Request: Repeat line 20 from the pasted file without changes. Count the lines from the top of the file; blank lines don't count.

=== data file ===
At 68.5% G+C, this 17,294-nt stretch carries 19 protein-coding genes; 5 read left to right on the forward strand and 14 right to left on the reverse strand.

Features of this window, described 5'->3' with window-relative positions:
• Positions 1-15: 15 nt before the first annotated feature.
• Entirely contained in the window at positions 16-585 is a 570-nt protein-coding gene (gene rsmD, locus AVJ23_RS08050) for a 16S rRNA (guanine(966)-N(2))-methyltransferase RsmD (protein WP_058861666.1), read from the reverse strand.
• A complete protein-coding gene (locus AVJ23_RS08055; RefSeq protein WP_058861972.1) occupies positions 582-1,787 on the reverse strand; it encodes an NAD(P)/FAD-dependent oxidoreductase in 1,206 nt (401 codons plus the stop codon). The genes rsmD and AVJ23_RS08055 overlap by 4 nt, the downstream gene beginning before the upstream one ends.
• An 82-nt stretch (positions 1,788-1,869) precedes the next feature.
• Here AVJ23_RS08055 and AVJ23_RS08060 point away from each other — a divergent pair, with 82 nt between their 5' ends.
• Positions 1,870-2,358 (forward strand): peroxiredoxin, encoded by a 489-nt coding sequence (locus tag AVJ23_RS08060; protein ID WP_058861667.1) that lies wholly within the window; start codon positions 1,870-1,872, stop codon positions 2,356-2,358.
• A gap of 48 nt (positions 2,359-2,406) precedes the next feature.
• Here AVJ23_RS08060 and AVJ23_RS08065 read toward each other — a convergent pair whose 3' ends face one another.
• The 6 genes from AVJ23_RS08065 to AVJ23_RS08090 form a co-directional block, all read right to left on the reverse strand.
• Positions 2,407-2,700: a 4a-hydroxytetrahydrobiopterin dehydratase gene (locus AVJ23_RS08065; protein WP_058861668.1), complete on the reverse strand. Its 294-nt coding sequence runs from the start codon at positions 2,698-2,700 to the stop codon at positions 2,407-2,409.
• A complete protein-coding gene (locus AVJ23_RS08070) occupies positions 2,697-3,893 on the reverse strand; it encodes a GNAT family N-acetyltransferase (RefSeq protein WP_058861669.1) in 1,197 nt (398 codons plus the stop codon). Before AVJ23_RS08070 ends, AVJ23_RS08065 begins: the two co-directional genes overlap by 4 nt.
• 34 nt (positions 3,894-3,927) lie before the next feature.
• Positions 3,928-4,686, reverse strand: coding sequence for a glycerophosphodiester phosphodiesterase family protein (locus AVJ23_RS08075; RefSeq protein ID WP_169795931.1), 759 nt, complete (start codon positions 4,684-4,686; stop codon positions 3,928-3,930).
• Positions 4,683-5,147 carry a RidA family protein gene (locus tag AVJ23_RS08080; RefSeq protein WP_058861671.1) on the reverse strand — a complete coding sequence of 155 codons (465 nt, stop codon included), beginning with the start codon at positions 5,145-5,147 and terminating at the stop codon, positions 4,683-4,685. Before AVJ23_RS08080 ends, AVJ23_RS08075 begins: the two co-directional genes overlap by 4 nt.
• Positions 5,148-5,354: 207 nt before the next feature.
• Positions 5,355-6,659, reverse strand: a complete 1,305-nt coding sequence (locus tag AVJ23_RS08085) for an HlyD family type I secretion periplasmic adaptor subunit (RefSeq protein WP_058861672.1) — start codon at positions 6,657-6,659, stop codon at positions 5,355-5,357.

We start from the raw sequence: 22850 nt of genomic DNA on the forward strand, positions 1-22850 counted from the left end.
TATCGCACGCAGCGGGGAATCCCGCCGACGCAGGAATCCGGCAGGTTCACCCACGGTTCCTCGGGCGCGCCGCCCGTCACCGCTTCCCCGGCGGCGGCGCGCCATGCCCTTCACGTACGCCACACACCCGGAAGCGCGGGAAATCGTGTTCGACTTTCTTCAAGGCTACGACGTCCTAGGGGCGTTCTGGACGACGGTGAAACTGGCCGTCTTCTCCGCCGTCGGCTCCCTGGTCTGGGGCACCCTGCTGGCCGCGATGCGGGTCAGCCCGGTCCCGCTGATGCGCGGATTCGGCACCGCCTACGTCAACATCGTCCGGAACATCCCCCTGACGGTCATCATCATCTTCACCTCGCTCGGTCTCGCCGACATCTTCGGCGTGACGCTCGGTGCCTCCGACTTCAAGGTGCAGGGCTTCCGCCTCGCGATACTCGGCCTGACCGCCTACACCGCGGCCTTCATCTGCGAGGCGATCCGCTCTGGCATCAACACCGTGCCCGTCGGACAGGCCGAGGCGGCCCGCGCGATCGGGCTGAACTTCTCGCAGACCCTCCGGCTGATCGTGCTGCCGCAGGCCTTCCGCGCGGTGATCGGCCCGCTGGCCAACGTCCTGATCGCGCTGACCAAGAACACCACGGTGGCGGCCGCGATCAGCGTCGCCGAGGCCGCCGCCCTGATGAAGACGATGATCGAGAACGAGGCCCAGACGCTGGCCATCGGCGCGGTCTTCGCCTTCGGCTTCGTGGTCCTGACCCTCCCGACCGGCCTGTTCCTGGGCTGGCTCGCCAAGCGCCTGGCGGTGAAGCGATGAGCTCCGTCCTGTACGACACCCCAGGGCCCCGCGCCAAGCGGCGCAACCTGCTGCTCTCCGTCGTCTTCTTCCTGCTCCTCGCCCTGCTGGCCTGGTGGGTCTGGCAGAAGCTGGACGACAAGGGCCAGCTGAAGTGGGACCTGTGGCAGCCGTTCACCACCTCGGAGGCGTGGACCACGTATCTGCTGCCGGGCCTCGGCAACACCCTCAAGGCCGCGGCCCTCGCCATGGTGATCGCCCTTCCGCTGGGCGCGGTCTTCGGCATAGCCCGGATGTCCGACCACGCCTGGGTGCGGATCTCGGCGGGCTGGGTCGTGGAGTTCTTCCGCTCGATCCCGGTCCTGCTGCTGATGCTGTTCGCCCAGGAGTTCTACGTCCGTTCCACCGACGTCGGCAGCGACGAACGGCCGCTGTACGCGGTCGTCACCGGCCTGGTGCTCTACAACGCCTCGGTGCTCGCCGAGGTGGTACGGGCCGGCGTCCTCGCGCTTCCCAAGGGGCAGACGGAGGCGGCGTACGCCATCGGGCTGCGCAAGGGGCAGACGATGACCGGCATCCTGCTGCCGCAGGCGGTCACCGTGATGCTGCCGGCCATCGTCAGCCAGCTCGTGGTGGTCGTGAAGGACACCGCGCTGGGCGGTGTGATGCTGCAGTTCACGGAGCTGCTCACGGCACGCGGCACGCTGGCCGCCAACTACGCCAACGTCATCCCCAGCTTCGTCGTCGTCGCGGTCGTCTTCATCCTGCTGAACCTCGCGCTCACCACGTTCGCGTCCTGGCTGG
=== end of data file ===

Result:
TATCGCACGCAGCGGGGAATCCCGCCGACGCAGGAATCCGGCAGGTTCACCCACGGTTCCTCGGGCGCGCCGCCCGTCACCGCTTCCCCGGCGGCGGCGCGCCATGCCCTTCACGTACGCCACACACCCGGAAGCGCGGGAAATCGTGTTCGACTTTCTTCAAGGCTACGACGTCCTAGGGGCGTTCTGGACGACGGTGAAACTGGCCGTCTTCTCCGCCGTCGGCTCCCTGGTCTGGGGCACCCTGCTGGCCGCGATGCGGGTCAGCCCGGTCCCGCTGATGCGCGGATTCGGCACCGCCTACGTCAACATCGTCCGGAACATCCCCCTGACGGTCATCATCATCTTCACCTCGCTCGGTCTCGCCGACATCTTCGGCGTGACGCTCGGTGCCTCCGACTTCAAGGTGCAGGGCTTCCGCCTCGCGATACTCGGCCTGACCGCCTACACCGCGGCCTTCATCTGCGAGGCGATCCGCTCTGGCATCAACACCGTGCCCGTCGGACAGGCCGAGGCGGCCCGCGCGATCGGGCTGAACTTCTCGCAGACCCTCCGGCTGATCGTGCTGCCGCAGGCCTTCCGCGCGGTGATCGGCCCGCTGGCCAACGTCCTGATCGCGCTGACCAAGAACACCACGGTGGCGGCCGCGATCAGCGTCGCCGAGGCCGCCGCCCTGATGAAGACGATGATCGAGAACGAGGCCCAGACGCTGGCCATCGGCGCGGTCTTCGCCTTCGGCTTCGTGGTCCTGACCCTCCCGACCGGCCTGTTCCTGGGCTGGCTCGCCAAGCGCCTGGCGGTGAAGCGATGAGCTCCGTCCTGTACGACACCCCAGGGCCCCGCGCCAAGCGGCGCAACCTGCTGCTCTCCGTCGTCTTCTTCCTGCTCCTCGCCCTGCTGGCCTGGTGGGTCTGGCAGAAGCTGGACGACAAGGGCCAGCTGAAGTGGGACCTGTGGCAGCCGTTCACCACCTCGGAGGCGTGGACCACGTATCTGCTGCCGGGCCTCGGCAACACCCTCAAGGCCGCGGCCCTCGCCATGGTGATCGCCCTTCCGCTGGGCGCGGTCTTCGGCATAGCCCGGATGTCCGACCACGCCTGGGTGCGGATCTCGGCGGGCTGGGTCGTGGAGTTCTTCCGCTCGATCCCGGTCCTGCTGCTGATGCTGTTCGCCCAGGAGTTCTACGTCCGTTCCACCGACGTCGGCAGCGACGAACGGCCGCTGTACGCGGTCGTCACCGGCCTGGTGCTCTACAACGCCTCGGTGCTCGCCGAGGTGGTACGGGCCGGCGTCCTCGCGCTTCCCAAGGGGCAGACGGAGGCGGCGTACGCCATCGGGCTGCGCAAGGGGCAGACGATGACCGGCATCCTGCTGCCGCAGGCGGTCACCGTGATGCTGCCGGCCATCGTCAGCCAGCTCGTGGTGGTCGTGAAGGACACCGCGCTGGGCGGTGTGATGCTGCAGTTCACGGAGCTGCTCACGGCACGCGGCACGCTGGCCGCCAACTACGCCAACGTCATCCCCAGCTTCGTCGTCGTCGCGGTCGTCTTCATCCTGCTGAACCTCGCGCTCACCACGTTCGCGTCCTGGCTGG